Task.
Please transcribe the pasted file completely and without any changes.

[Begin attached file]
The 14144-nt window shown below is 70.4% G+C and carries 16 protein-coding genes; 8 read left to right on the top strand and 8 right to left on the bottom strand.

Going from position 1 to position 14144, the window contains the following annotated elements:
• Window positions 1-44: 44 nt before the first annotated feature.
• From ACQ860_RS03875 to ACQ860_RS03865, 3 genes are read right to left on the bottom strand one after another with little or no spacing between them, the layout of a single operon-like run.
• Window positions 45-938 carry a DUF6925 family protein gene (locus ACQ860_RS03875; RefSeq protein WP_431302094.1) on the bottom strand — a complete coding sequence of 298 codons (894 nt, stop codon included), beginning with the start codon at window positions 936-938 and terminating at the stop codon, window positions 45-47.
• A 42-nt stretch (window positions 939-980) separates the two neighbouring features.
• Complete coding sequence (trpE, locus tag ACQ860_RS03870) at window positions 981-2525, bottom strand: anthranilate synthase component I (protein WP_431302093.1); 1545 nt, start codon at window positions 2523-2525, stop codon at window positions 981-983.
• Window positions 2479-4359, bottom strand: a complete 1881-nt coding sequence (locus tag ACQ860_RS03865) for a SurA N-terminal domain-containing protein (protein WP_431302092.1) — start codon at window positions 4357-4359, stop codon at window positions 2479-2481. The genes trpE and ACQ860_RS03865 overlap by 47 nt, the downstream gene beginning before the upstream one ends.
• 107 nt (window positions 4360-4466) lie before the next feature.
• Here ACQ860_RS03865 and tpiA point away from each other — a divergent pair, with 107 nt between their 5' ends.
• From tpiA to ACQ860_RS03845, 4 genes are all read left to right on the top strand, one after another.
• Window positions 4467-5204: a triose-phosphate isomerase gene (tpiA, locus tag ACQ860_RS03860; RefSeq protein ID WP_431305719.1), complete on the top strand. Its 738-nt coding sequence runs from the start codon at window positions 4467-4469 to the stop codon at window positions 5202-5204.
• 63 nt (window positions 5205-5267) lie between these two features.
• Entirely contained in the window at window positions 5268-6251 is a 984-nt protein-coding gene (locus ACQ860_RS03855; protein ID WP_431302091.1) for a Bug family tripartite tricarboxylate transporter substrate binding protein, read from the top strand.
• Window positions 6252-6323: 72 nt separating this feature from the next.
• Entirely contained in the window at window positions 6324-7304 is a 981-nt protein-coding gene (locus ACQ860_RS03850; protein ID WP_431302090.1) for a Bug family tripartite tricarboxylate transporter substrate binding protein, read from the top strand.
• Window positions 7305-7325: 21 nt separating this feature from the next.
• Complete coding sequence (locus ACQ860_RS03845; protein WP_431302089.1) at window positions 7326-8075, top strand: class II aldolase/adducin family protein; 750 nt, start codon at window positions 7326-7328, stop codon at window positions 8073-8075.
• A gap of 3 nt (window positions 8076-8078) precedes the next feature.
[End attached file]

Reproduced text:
The 14144-nt window shown below is 70.4% G+C and carries 16 protein-coding genes; 8 read left to right on the top strand and 8 right to left on the bottom strand.

Going from position 1 to position 14144, the window contains the following annotated elements:
• Window positions 1-44: 44 nt before the first annotated feature.
• From ACQ860_RS03875 to ACQ860_RS03865, 3 genes are read right to left on the bottom strand one after another with little or no spacing between them, the layout of a single operon-like run.
• Window positions 45-938 carry a DUF6925 family protein gene (locus ACQ860_RS03875; RefSeq protein WP_431302094.1) on the bottom strand — a complete coding sequence of 298 codons (894 nt, stop codon included), beginning with the start codon at window positions 936-938 and terminating at the stop codon, window positions 45-47.
• A 42-nt stretch (window positions 939-980) separates the two neighbouring features.
• Complete coding sequence (trpE, locus tag ACQ860_RS03870) at window positions 981-2525, bottom strand: anthranilate synthase component I (protein WP_431302093.1); 1545 nt, start codon at window positions 2523-2525, stop codon at window positions 981-983.
• Window positions 2479-4359, bottom strand: a complete 1881-nt coding sequence (locus tag ACQ860_RS03865) for a SurA N-terminal domain-containing protein (protein WP_431302092.1) — start codon at window positions 4357-4359, stop codon at window positions 2479-2481. The genes trpE and ACQ860_RS03865 overlap by 47 nt, the downstream gene beginning before the upstream one ends.
• 107 nt (window positions 4360-4466) lie before the next feature.
• Here ACQ860_RS03865 and tpiA point away from each other — a divergent pair, with 107 nt between their 5' ends.
• From tpiA to ACQ860_RS03845, 4 genes are all read left to right on the top strand, one after another.
• Window positions 4467-5204: a triose-phosphate isomerase gene (tpiA, locus tag ACQ860_RS03860; RefSeq protein ID WP_431305719.1), complete on the top strand. Its 738-nt coding sequence runs from the start codon at window positions 4467-4469 to the stop codon at window positions 5202-5204.
• 63 nt (window positions 5205-5267) lie between these two features.
• Entirely contained in the window at window positions 5268-6251 is a 984-nt protein-coding gene (locus ACQ860_RS03855; protein ID WP_431302091.1) for a Bug family tripartite tricarboxylate transporter substrate binding protein, read from the top strand.
• Window positions 6252-6323: 72 nt separating this feature from the next.
• Entirely contained in the window at window positions 6324-7304 is a 981-nt protein-coding gene (locus ACQ860_RS03850; protein ID WP_431302090.1) for a Bug family tripartite tricarboxylate transporter substrate binding protein, read from the top strand.
• Window positions 7305-7325: 21 nt separating this feature from the next.
• Complete coding sequence (locus ACQ860_RS03845; protein WP_431302089.1) at window positions 7326-8075, top strand: class II aldolase/adducin family protein; 750 nt, start codon at window positions 7326-7328, stop codon at window positions 8073-8075.
• A gap of 3 nt (window positions 8076-8078) precedes the next feature.